But there are many lines of evidence that prove that cancer cannot simply be a genetic disease. Diet is a prime example. There is consensus that obesity contributes to certain cancers. No single substance in the diet, though shows a strong enough correlation to mark it clearly as a carcinogen, other than some rare stuff like aflatoxin. Not dietary fat, red meat, or carbs can be clearly linked to cancer. Yet together, an estimated1/3 of British cancer deaths may be preventable by dietary measure (Peto, Nature 2001). An American expert panel also recently came to a similar conclusion.

While the exact nature of those dietary changes are debatable since no standard, widely consumed food is known to be particularly mutagenic (causing genetic mutations, like ionizing radiation).

Migration studies are a clear example of the environmental influence of cancer risk. Japanese immigrants to the United States almost immediately develop the cancer risk of an American. Since their genetic makeups are largely unchanged, any change in risk is largely environmental/ dietary. Compare the risk of a Japanese person in Japan (Osaka 1988) to a Japanese person in Hawaii. The risk of prostate cancer has gone up by 300–400%! The risk of breast cancer more than triples!

So here’s the paradox. If the risk of a Japanese woman in Hawaii is 3 times the risk of a Japanese woman in Japan, then why on earth would we consider cancer to be primarily a genetic disease? That makes no sense at all. If we think cancer is caused by a collection of random genetic mutations, then why are the genes mutating like crazy in Hawaii? Is it bathed in ionizing radiation? There’s lot so cancer in Hawaii, so why aren’t there people with freakish strength who fly?

Compare the cancers found in developing versus developed nations. There are huge discrepancies that simply cannot be a genetic effect. Cancer of the esophagus, for example is almost purely found in developing nations. But these risks change based upon migration. If we use the somatic mutation paradigm, we will miss very important effects that could potentially lead to prevention/ treatment.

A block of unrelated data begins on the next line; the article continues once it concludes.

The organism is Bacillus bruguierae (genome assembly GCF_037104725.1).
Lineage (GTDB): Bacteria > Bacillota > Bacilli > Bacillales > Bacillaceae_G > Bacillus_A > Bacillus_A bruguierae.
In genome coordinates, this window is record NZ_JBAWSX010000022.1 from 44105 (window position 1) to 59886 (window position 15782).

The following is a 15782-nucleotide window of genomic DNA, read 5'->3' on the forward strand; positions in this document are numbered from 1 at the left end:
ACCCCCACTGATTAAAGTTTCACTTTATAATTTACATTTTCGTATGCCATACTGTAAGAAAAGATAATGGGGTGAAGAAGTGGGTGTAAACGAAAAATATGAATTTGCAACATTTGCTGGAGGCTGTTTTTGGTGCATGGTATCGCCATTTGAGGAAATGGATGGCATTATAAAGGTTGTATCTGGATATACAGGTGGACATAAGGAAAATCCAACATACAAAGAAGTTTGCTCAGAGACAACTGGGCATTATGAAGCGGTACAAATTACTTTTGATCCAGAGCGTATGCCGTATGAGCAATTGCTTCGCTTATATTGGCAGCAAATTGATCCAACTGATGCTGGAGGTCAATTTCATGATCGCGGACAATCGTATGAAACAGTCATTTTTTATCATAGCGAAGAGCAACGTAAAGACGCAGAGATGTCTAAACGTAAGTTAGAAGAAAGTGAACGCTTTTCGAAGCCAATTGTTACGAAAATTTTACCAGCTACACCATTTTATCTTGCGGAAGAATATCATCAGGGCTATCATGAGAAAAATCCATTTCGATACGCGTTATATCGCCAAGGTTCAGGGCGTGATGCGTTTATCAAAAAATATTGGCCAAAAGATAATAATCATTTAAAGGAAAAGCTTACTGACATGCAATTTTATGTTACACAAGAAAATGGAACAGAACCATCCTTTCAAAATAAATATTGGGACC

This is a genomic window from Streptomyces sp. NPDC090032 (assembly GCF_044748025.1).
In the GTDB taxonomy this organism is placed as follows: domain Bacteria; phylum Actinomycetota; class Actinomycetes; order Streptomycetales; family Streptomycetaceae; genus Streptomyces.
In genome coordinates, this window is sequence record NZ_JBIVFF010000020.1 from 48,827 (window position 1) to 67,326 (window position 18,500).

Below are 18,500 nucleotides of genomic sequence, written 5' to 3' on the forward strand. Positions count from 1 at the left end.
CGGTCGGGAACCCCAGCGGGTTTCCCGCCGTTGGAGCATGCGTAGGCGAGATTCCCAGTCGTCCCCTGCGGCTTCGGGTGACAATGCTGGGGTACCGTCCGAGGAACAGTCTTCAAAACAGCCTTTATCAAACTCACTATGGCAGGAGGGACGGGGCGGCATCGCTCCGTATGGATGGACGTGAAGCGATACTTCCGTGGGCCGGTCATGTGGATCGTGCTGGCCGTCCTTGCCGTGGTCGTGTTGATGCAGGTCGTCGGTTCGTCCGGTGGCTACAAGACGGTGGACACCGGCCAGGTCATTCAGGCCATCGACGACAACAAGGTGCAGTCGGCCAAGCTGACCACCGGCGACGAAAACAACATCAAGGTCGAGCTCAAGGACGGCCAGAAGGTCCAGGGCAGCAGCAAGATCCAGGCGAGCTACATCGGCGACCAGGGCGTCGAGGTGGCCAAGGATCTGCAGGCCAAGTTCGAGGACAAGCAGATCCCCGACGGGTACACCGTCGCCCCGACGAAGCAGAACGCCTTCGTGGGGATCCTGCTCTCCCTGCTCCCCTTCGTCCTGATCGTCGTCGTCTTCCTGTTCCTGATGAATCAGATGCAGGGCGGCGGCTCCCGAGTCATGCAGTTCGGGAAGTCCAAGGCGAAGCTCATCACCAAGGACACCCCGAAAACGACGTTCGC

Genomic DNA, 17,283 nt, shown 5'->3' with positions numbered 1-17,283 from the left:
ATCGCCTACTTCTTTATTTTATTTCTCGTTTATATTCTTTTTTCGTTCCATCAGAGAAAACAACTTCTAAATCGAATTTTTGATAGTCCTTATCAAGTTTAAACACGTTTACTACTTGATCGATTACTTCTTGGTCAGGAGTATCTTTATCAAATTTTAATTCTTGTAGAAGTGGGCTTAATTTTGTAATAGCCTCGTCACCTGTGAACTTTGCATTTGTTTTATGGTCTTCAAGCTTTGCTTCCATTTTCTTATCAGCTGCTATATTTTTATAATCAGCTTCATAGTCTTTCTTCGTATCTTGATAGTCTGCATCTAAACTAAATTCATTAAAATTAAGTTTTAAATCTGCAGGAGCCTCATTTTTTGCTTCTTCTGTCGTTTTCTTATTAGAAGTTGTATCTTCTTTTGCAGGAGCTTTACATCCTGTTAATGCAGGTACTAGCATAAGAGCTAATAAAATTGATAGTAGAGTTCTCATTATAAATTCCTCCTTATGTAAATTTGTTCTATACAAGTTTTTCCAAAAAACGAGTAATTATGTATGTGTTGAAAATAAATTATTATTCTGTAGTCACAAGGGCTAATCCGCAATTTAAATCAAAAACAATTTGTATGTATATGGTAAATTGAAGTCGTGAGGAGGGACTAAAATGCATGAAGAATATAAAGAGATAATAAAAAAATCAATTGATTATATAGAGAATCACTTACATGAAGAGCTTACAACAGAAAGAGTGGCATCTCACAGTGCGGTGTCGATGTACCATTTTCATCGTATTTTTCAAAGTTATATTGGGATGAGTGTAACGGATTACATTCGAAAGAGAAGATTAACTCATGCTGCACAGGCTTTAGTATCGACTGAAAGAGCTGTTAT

You know what else shows a very strong migration effect? Obesity. While studies are generally difficult to do, the available data suggest that immigration carries huge risk. For example, immigration from Pakistan to Norway increases Body Mass Index by 4.9 (that’s a huge increase). Caucasian immigrants to Canada are 15% less likely to be overweight, but this risk gradually increases with duration of living in Canada. By 30 years the risk is identical. 30 years is a very short time to see any type of genetic mutation, but plenty for dietary issues.

There are clearly other variables here — like the exposure to carcinogens (asbestos), or viruses (Human Papilloma Virus) that may explain the variability in cancer rates. The point is simply this. The Somatic Mutation Theory is almost certainly wrong. These mutations are unlikely the primary driver of cancer. This myopic focus on genetic mutations has consumed vast quantities of resources (money and research efforts and brain power) and it all leads to a complete dead end. We are barely better off in 2017 than we were in 1971 with regards to cancers in adults. That’s sad, but true. Only when we face these sobering facts can we start looking for the true nature of cancer elsewhere — as a metabolic, endocrine disease.

Show your support

Clapping shows how much you appreciated Dr. Jason Fung’s story.